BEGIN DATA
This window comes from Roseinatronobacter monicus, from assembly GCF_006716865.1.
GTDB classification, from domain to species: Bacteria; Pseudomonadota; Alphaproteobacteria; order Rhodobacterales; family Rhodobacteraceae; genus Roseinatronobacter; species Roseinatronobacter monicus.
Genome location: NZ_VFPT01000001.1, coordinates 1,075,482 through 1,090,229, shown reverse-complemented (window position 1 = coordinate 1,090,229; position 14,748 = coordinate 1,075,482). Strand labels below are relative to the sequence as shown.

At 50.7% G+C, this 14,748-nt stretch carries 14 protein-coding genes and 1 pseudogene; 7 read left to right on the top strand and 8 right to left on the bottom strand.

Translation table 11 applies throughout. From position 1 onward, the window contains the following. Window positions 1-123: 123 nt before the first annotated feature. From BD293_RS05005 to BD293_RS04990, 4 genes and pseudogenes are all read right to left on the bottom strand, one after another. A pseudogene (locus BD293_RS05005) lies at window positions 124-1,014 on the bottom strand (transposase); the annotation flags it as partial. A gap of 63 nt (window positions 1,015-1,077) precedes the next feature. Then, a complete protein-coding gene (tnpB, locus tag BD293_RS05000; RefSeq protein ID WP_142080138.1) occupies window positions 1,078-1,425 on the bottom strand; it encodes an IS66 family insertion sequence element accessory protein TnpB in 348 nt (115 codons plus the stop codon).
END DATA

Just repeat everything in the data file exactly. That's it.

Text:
This window comes from Roseinatronobacter monicus, from assembly GCF_006716865.1.
GTDB classification, from domain to species: Bacteria; Pseudomonadota; Alphaproteobacteria; order Rhodobacterales; family Rhodobacteraceae; genus Roseinatronobacter; species Roseinatronobacter monicus.
Genome location: NZ_VFPT01000001.1, coordinates 1,075,482 through 1,090,229, shown reverse-complemented (window position 1 = coordinate 1,090,229; position 14,748 = coordinate 1,075,482). Strand labels below are relative to the sequence as shown.

At 50.7% G+C, this 14,748-nt stretch carries 14 protein-coding genes and 1 pseudogene; 7 read left to right on the top strand and 8 right to left on the bottom strand.

Translation table 11 applies throughout. From position 1 onward, the window contains the following. Window positions 1-123: 123 nt before the first annotated feature. From BD293_RS05005 to BD293_RS04990, 4 genes and pseudogenes are all read right to left on the bottom strand, one after another. A pseudogene (locus BD293_RS05005) lies at window positions 124-1,014 on the bottom strand (transposase); the annotation flags it as partial. A gap of 63 nt (window positions 1,015-1,077) precedes the next feature. Then, a complete protein-coding gene (tnpB, locus tag BD293_RS05000; RefSeq protein ID WP_142080138.1) occupies window positions 1,078-1,425 on the bottom strand; it encodes an IS66 family insertion sequence element accessory protein TnpB in 348 nt (115 codons plus the stop codon).